DALLAS – Initially, the Zika virus was considered a “mild” disease, but public health officials have become increasingly concerned that pregnant women who contract Zika can pass the virus to their unborn babies, said Texas A&M AgriLife Extension Service entomologists.
“The main cause for concern is the possibility the Zika virus may cause microcephaly, a condition where the fetal brain and head do not fully develop and reach normal size,” said Dr. Mike Merchant, AgriLife Extension urban entomologist, Dallas. “Currently, there is no vaccine or preventive treatment for Zika, nor is there a cure for microcephaly.”
To help instruct women about Zika, how it is transmitted and how to reduce the risk of contracting it, Merchant and Dr. Sonja Swiger, AgriLife veterinary entomologist, Stephenville, have developed an informative fact sheet.
The fact sheet can be found on the Texas A&M AgriLife Extension Bookstore website at http://bit.ly/28IRS1c, Insects in the City website at http://citybugs.tamu.edu/factsheets/biting-stinging/others/#mosquitoes and Livestock Veterinary Emtomology website at http://livestockvetento.tamu.edu/ or http://www.texasinsects.org/zika-virus-information.html .
“The best-known carrier or vector of the Zika virus is the yellow fever mosquito, Aedes aegypti,” Merchant said. “The Asian tiger mosquito, Aedes albopictus, can also carry the Zika virus. Both these mosquitoes are common in Texas and are found in the same communities.”
Swiger said currently the greatest risk to young families occurs when pregnant women or women who may become pregnant travel to one of the countries in the southern Pacific or Latin America where Zika is present.
“The Centers for Disease Control and Prevention is advising pregnant women who are thinking about traveling to one of these countries to cancel their plans,” Swiger said. “If you travel to an area of infection and contract Zika, you remain infectious to others for about a week. Traveling to an area of infection is not worth risking the life of your unborn baby, so travel plans should be adjusted in order to protect your baby.”
Merchant and Swiger also noted Zika can be transmitted sexually by men to their partners.
“To date, this is the only way local transmission of Zika is known to have occurred in the United States,” Merchant said. “In countries where mosquitoes spread Zika, sexual transmission of the virus is not easily recordable but considered to be less frequent than from a mosquito bite.”
The Centers for Disease Control has also recommended women with confirmed cases of Zika or those who have visited epidemic areas, wait at least eight weeks before trying to get pregnant.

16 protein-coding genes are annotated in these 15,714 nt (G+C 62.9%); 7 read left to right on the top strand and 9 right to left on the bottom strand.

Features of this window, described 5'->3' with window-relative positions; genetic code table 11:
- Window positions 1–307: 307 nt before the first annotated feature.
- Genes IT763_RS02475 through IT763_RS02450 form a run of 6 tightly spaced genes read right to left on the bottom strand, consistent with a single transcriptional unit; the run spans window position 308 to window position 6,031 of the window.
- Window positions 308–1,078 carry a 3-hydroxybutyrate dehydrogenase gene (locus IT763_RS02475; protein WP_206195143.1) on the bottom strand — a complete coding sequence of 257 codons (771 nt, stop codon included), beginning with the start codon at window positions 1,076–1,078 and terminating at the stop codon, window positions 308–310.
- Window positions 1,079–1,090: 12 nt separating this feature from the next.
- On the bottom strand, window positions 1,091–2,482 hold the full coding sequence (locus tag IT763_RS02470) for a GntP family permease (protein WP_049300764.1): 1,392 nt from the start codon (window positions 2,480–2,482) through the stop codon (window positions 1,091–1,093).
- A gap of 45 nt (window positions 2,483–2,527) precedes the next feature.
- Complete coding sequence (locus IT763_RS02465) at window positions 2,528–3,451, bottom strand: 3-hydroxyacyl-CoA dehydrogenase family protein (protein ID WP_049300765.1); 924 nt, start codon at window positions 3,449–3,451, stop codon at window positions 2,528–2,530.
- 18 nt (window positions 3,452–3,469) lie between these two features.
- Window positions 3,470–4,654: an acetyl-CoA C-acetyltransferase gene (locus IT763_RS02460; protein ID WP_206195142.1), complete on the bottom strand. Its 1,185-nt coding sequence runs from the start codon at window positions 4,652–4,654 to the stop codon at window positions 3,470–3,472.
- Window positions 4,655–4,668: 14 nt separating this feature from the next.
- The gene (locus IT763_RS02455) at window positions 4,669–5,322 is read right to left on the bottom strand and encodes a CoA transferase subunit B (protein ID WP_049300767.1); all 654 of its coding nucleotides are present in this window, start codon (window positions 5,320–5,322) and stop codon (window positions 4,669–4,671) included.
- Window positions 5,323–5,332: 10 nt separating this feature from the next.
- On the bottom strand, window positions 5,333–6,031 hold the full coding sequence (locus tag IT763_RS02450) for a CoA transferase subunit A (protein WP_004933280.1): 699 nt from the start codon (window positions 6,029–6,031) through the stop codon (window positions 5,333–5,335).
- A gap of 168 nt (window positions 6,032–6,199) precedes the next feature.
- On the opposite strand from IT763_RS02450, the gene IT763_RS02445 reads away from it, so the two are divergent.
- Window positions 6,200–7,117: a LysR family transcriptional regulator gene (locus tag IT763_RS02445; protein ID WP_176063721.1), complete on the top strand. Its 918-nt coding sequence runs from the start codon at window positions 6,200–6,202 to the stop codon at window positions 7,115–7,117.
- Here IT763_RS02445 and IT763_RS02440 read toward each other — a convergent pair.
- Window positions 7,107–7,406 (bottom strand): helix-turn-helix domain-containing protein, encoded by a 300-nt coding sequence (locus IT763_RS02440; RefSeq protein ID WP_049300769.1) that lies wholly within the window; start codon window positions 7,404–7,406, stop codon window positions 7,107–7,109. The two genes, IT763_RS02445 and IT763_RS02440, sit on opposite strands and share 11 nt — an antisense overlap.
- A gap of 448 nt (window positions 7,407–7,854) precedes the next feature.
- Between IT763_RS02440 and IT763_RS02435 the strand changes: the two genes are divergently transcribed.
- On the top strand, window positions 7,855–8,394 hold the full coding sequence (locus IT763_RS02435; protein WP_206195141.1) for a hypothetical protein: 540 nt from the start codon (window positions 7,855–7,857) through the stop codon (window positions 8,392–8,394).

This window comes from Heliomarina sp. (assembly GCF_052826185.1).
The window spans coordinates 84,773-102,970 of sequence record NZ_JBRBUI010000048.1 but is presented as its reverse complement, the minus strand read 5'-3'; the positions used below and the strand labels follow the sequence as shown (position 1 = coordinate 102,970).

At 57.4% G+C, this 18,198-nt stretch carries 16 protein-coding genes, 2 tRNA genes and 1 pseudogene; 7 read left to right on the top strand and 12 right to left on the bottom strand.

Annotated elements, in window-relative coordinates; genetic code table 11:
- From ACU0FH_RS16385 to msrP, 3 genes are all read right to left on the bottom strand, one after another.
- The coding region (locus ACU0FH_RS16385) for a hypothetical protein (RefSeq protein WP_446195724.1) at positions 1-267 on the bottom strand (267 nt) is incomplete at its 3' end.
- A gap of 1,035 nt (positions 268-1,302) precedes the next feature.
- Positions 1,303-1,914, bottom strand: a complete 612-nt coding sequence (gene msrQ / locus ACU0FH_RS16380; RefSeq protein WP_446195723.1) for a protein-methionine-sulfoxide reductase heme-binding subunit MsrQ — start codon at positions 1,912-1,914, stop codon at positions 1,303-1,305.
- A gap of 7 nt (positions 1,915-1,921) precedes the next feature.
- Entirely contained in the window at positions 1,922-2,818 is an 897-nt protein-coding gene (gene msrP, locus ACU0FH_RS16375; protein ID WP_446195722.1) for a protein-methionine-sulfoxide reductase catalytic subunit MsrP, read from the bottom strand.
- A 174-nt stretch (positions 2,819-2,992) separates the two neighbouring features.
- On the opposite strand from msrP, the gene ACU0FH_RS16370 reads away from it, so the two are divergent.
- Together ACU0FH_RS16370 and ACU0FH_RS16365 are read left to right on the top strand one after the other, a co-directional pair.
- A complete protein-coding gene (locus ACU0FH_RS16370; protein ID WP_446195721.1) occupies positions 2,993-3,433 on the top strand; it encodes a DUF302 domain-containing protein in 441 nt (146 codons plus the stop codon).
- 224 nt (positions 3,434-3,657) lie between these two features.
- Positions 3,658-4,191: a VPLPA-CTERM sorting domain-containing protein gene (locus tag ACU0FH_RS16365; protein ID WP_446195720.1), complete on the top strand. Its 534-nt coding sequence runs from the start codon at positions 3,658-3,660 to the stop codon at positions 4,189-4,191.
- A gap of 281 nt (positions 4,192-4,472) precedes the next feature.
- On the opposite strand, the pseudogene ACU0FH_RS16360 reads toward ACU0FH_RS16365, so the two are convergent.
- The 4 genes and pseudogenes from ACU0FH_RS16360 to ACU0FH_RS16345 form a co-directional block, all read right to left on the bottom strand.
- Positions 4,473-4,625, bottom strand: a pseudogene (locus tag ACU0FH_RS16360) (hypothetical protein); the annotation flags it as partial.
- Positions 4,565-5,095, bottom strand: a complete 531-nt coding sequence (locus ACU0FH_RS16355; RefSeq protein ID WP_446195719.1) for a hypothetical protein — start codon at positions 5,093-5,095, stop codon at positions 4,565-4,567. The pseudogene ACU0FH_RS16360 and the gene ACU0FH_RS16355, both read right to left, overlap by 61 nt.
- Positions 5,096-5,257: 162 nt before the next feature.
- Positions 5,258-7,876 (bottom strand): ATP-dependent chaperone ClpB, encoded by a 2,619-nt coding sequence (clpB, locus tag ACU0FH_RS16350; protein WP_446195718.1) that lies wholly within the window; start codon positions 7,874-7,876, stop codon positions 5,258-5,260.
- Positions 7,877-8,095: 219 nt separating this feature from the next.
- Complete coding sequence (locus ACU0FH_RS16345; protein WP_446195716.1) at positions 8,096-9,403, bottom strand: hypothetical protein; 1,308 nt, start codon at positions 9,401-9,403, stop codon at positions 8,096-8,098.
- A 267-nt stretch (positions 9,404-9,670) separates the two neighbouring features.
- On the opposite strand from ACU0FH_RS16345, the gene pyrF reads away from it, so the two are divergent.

“Additionally, men with confirmed cases of Zika or who have visited epidemic areas are advised to wait at least six months after their trip or symptoms begin before having unprotected sex,” Swiger said. “These recommendations are based on current knowledge of how long the Zika virus remains active in the body and in the semen.”
“Remember that 80 percent of the people who are infected with Zika don’t feel ill or demonstrate any of the symptoms such as joint pain, fever, itchy eyes or rash,” Merchant said. “Just because you feel well, it doesn’t mean you have avoided infection.”
Swiger said women should be particularly aware that even if their male partner has not experienced any Zika symptoms, he could still be carrying the virus. A person can be considered viremic up to one week, meaning the virus can be picked up by a mosquito in the blood at feeding.
“At this time there is no evidence women can pass the Zika virus to men, only the reverse,” she noted.
Merchant said another means of contracting the Zika virus is through local transmission.
“Local transmission occurs when a traveler to a country where Zika is common contracts the virus and returns to the U.S. with it,” he explained. “If that person is then bitten by a mosquito within a week of getting ill, the mosquito may bite another person and pass the disease along to him or her.”
Currently, local transmission is not occurring in the U.S. and therefore not a concern at this time, but mosquitoes are being monitored by health departments for any changes. In their fact sheet, the entomologists also offer advice for reducing the risk of being infected with Zika or other mosquito-borne diseases.
First, take steps to make your home environment less likely to breed mosquitoes, they said. Second, reduce the risk of mosquito bites by dressing appropriately and wearing mosquito repellent while outdoors.
“The mosquitoes that carry Zika breed in small water- and debris-filled containers like bottles and cans, buckets and wheelbarrows, tarps, gutters, birdbaths, flower pot dishes and tires,” Merchant said.
The entomologists suggested draining or treating standing water, cleaning leaves from gutters, dumping bird baths, flower pots and other containers, and removing buckets, toys and other items that can trap water and placing them in a garage or other covered area. They also suggested anyone staying outdoors for extended periods wear long sleeves, long pants and light-colored, loose-fitting clothing and wear an effective repellent.
For information on repellents, go to http://www.epa.gov/insect-repellents/find-insectrepellent-right-you.
“Anyone traveling to and from areas where the Zika virus is present should take special precautions to avoid getting the virus or spreading it to others,” Swiger said. “In addition to being careful to avoid Zika when traveling, it’s important to avoid passing it on when you return home. To minimize this risk, returning travelers should wear repellent for at least a week to avoid the possibility of introducing the virus to local mosquito populations.”
By: Paul Schattenberg, 210-859-5752, email@example.com
Contact: Dr. Mike Merchant, 972-952-9204, firstname.lastname@example.org
Dr. Sonja Swiger, 254-968-4144, email@example.com